What I would ask if you claimed you knew Excel

Fridays have become gyaan sessions about employment, internships and jobs, and I suppose that’s a fine thing to keep going. Here are posts on the past two Fridays: On Interning, and “Cracking” Interviews.

Today is about what I would ask you if I was the interviewer, and I see on your CV that you claim to be proficient in MS-Excel. This post will hopefully help you figure out if you know Excel well enough – and by your responses, it’ll help me understand if I’m asking good questions!

Here are ten questions I would have asked about MS-Excel in an interview. I’ve tried to arrange them in increasing order of difficulty, so the first is the easiest one

  1. Is it possible to work with text data in Excel? Can you give me an example?
  2. What exactly is conditional formatting? Can you tell me about a time you used it in MS-Excel?
  3. How would you password protect a file in Excel?
  4. When are you better off using data filters instead of pivot tables? Whatever your answer, what is your reasoning?
  5. I’m not a fan of pie charts. Do you agree with my opinion, or not? Why?
  6. Give me your best guess about a keyboard shortcut in Excel that I’ll not be aware of.
  7. Index and Match, or Vlookup – which is better, and why?
  8. How would you go about creating dynamic charts in Excel? Or sentences that update automatically when new data is fed in to the sheet?
  9. What is your favorite Excel add-in? Why?
  10. Walk me through the coolest project you’ve ever done in Excel. (This last one if I’m convinced that you are a proper, legit Excel ninja)

How did you do? How did I do? What are questions that I should have asked but didn’t?

On Interning

It is hunt-for-an-internship season at our Institute, as I suppose is the case all over the country.

The process is trickier than usual, because of the pandemic, and for that reason I wanted to put up a small outline of my thoughts about internships.

  1. At the start of your career, optimize for learning, rather than branding. This means that in your internship, and your first job, you should optimize for firms where you are likely to learn a lot, rather than firms that are prestigious. Prestigious firms are likely to be more bureaucratic, and more about status. This means that the junior employees aren’t likely to get a lot of crucial, really important work. The pay will be better, the Friday parties will definitely be better, but the opportunity cost will be high as well.
  2. Learning how to document the work you’ve done is a very, very underrated skill, especially in internships. One way to be really and truly remembered at the end of your internship is by handing your mentor a docket of what you did, what you wish you had done, and a documentation of all the processes you learnt about.
  3. Best of all, include a section for the next intern in this team. Include stuff like who to meet in payroll, where is the best chai to be had, who in IT is especially helpful etc, along with the obvious stuff. Not only is paying it forward a good idea in and of itself, but that next intern is automatically a friend for life.
  4. Go for all the chai and sutta beaks that you are invited to, even if you don’t smoke or drink chai. Relaxed conversations with your mentors or seniors is invaluable, and soak in all the info you possibly can.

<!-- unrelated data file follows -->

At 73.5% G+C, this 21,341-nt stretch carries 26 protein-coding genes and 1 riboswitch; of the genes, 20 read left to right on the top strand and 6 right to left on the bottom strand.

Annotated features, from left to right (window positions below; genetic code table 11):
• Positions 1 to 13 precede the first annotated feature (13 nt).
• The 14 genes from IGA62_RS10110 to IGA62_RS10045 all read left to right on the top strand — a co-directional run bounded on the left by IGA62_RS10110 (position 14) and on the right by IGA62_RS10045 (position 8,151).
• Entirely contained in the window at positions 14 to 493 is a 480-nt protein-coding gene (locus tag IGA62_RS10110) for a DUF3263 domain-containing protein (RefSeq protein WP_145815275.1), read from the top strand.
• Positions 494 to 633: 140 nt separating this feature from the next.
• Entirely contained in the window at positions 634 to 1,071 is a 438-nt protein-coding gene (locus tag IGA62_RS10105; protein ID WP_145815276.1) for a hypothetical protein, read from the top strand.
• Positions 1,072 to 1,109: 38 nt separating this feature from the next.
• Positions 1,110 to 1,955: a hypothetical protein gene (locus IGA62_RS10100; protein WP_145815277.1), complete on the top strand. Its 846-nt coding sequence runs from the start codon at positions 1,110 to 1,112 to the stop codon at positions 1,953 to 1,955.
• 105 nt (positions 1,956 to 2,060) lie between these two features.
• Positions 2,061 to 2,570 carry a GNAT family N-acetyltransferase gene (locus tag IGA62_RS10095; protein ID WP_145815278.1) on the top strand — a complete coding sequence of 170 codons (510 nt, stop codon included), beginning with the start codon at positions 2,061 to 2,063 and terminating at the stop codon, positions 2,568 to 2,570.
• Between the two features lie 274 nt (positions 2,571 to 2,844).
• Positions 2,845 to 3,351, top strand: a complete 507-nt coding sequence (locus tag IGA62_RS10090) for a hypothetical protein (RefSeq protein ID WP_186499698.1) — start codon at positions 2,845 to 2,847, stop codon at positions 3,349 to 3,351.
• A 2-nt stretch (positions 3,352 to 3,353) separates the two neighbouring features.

5. Learn Excel. Here’s a laundry list to get you started: HLOOKUP, VLOOKUP, INDEX, MATCH, OFFSET, SUM, SUMPRODUCT, COUNTIF (and all the variants). Pivots, filters, data analysis add-in, solver add-in, charts, trace precedents, what-if analysis, data tables, goal seek, data validation. You must know all of this in and out, and be able to know what you can use when. YouTube videos, websites will help, but the best way to learn is to sit with a colleague and ask her to help you out. I cannot emphasize this enough – you need to know Excel. It doesn’t matter which role, which team, which department. You. Must. Know. Excel.
  6. Whatever productivity suite your organization is using, soak yourself in it. GSuite, MS Office or anything else. Know the ins and outs of the email system, the calendar tool and the internal messaging tool. Invest the time to make yourself a ninja in it. Trust me, it is worth the effort.
  7. Seek out a mentor in the organization if one isn’t allotted to you. Set up weekly lunch/tea meetings with the mentor, and have her tell you stories about stressful times in the office.
  8. Continue to learn whatever tools you got access to at the workplace. It could be Tableau, Crystal Ball, R, Jupyter notebooks or anything else. Again, soak yourself in the tool, and start on the path of becoming a ninja in it. This will take time, but it is worth your while.
  9. Learn the big picture. Ask your mentor how whatever project you are working on fits into the larger objectives of the workplace. My very first manager told me something I have never forgotten: every single thing you do in the workplace is either raising revenues for the firm, or is cutting costs for the firm, or is improving speed-to-market. If what you’re doing is achieving neither of these three, then it is a waste of time. Ask, until you are clear about the answer, how your project fits into this simple model.
  10. Lastly, about landing an internship. Do not send out blanket emails to contacts on LinkedIn, or elsewhere. Shortlist not less than ten, but not more than twenty people, and write them a personalized note. These folks should have skillsets you want to possess – it doesn’t matter where they work. The note should include a specific question about this skillset. If they answer – and to such specific notes they usually will – take their advice to heart. Incorporate it into a project you are working on. Send them this project, and ask for feedback. Then ask if they can help you land a gig. All the notes I get on LinkedIn just ask for a gig. That’s a waste of a potential networking opportunity.